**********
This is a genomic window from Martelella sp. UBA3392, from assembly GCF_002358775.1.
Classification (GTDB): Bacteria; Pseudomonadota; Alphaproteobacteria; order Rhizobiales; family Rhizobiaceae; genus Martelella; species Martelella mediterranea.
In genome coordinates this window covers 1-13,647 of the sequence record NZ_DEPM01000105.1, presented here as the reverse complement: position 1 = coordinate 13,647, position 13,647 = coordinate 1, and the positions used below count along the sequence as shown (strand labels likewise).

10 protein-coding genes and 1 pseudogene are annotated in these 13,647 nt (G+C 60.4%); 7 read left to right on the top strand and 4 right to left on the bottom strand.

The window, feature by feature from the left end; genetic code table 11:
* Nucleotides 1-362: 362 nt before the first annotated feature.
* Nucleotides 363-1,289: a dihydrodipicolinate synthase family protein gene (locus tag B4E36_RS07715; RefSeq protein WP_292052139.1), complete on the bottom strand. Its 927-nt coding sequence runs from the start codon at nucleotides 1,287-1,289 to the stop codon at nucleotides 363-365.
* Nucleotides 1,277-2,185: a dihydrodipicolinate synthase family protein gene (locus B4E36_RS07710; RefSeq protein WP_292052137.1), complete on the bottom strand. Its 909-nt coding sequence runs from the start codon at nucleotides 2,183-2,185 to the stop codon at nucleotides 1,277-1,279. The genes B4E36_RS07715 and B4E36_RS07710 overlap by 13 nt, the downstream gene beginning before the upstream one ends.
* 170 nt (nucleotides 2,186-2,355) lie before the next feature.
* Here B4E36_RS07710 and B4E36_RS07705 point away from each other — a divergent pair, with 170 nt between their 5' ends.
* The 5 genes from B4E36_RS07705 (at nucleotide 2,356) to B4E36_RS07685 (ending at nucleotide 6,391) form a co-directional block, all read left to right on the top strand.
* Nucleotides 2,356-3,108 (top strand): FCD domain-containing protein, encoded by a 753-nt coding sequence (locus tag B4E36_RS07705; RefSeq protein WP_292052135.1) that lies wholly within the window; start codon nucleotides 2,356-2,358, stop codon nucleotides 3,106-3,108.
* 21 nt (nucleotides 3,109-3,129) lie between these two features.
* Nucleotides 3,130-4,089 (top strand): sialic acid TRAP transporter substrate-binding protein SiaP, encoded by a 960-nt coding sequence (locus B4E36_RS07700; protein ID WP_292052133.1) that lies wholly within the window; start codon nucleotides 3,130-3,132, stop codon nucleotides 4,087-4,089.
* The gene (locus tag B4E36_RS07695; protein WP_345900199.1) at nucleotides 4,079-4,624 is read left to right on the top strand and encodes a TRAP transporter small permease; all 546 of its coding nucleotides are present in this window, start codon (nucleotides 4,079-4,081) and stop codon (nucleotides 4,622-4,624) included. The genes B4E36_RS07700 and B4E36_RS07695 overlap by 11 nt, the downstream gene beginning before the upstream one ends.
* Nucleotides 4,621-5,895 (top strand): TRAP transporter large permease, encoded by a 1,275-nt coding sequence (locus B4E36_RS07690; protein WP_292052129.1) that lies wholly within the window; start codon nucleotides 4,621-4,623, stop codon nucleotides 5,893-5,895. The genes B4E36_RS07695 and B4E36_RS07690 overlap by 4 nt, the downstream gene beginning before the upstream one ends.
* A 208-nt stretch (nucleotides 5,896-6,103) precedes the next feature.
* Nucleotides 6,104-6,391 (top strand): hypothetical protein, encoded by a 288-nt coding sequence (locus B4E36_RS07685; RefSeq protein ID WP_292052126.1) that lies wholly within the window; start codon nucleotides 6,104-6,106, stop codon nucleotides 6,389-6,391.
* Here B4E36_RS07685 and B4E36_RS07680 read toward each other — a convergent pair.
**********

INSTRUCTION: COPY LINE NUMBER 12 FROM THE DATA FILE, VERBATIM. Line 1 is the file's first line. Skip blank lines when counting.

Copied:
* Nucleotides 2,356-3,108 (top strand): FCD domain-containing protein, encoded by a 753-nt coding sequence (locus tag B4E36_RS07705; RefSeq protein WP_292052135.1) that lies wholly within the window; start codon nucleotides 2,356-2,358, stop codon nucleotides 3,106-3,108.